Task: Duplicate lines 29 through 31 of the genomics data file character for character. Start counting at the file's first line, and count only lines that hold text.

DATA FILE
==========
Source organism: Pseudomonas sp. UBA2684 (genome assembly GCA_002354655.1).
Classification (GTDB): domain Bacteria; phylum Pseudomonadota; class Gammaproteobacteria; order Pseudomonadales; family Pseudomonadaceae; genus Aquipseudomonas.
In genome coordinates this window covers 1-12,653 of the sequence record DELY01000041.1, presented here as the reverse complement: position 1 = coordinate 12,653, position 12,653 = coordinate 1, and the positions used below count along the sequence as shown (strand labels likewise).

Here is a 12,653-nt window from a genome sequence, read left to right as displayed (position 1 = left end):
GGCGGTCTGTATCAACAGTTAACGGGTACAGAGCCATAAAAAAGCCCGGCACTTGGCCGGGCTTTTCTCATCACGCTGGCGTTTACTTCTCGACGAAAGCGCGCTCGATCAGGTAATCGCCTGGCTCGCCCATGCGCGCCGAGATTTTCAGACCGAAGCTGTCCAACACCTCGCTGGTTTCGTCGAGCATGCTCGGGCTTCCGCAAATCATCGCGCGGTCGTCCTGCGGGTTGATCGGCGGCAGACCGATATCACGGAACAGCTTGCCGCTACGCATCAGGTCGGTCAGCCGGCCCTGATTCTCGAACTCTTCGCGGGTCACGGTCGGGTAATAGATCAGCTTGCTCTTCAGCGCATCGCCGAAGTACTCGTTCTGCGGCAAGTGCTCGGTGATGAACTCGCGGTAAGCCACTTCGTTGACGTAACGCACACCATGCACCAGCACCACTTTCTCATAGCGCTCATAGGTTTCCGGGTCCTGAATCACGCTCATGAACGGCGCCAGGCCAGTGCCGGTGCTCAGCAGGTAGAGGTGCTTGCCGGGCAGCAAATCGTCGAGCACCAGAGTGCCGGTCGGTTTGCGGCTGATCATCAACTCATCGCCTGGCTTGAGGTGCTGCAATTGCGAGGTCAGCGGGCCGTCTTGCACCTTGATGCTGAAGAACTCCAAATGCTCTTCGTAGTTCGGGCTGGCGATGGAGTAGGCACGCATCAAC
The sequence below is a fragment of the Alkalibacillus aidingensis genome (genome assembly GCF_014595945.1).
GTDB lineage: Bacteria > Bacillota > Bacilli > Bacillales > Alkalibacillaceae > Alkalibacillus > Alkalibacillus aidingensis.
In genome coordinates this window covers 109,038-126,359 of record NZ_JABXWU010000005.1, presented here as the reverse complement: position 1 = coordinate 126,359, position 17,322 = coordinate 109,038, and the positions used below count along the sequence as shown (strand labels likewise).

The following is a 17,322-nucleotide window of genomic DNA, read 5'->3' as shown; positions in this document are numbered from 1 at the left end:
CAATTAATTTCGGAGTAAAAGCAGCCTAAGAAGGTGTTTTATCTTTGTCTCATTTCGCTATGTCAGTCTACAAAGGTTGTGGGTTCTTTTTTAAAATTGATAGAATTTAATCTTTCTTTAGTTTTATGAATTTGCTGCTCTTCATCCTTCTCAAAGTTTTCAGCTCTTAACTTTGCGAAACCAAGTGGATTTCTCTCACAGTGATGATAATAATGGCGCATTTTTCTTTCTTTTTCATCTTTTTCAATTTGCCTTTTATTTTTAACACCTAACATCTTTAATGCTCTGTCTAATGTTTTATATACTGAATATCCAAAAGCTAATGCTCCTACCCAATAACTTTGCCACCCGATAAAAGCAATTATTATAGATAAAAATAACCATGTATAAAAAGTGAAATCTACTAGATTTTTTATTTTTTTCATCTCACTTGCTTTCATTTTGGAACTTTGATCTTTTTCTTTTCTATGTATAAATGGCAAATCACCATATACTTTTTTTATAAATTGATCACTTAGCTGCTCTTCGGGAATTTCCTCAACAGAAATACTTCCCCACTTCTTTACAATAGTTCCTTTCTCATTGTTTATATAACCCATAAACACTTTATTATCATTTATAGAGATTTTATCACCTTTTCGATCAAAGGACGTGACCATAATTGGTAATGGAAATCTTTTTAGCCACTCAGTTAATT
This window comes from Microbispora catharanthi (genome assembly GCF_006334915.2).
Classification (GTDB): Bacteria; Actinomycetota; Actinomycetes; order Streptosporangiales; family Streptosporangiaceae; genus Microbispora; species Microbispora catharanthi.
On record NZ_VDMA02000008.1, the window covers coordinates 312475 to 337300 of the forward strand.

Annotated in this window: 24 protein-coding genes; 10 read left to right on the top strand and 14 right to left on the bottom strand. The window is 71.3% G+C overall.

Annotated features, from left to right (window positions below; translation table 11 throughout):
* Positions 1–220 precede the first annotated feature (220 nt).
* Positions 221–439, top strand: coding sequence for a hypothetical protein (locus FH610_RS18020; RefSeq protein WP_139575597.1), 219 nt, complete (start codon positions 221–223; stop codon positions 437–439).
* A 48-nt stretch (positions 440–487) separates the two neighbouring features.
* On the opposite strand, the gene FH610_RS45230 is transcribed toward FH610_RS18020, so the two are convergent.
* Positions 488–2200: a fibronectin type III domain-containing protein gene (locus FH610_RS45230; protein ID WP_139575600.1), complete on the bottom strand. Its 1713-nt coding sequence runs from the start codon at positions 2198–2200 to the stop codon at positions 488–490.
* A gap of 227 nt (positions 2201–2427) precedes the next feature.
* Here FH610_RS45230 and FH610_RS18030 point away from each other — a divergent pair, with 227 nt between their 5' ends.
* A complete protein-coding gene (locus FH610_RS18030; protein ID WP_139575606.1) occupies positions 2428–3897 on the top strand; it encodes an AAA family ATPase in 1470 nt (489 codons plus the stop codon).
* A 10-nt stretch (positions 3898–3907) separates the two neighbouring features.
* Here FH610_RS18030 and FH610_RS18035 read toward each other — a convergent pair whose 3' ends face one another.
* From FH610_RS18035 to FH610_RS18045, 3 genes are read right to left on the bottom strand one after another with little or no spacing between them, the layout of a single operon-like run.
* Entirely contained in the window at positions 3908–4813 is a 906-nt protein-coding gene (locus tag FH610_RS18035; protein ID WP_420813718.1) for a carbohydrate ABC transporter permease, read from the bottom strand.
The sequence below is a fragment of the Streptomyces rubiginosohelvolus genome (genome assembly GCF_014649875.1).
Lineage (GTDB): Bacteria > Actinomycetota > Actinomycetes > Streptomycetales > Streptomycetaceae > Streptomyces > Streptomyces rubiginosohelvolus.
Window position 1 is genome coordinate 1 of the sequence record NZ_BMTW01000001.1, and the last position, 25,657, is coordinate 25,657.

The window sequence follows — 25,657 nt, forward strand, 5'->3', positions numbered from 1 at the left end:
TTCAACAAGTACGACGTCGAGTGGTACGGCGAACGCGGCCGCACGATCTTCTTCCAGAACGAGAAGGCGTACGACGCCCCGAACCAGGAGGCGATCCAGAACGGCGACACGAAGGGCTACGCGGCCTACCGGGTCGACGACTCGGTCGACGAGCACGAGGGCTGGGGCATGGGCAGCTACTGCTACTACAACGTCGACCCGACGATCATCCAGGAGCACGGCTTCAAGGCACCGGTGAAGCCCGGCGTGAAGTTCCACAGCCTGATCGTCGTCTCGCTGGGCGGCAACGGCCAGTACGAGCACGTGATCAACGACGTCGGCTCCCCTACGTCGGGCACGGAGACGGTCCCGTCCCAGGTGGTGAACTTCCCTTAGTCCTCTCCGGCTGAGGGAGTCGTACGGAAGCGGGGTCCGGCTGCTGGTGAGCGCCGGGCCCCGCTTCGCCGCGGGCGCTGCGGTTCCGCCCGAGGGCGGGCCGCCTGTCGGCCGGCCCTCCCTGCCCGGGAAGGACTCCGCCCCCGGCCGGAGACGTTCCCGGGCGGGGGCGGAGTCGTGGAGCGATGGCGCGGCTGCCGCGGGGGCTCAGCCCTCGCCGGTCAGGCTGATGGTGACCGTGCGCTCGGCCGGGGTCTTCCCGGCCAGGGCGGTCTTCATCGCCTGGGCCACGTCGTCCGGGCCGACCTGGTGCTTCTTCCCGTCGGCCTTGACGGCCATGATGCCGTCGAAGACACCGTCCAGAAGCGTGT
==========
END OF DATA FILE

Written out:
Lineage (GTDB): Bacteria > Actinomycetota > Actinomycetes > Streptomycetales > Streptomycetaceae > Streptomyces > Streptomyces rubiginosohelvolus.
Window position 1 is genome coordinate 1 of the sequence record NZ_BMTW01000001.1, and the last position, 25,657, is coordinate 25,657.

The window sequence follows — 25,657 nt, forward strand, 5'->3', positions numbered from 1 at the left end: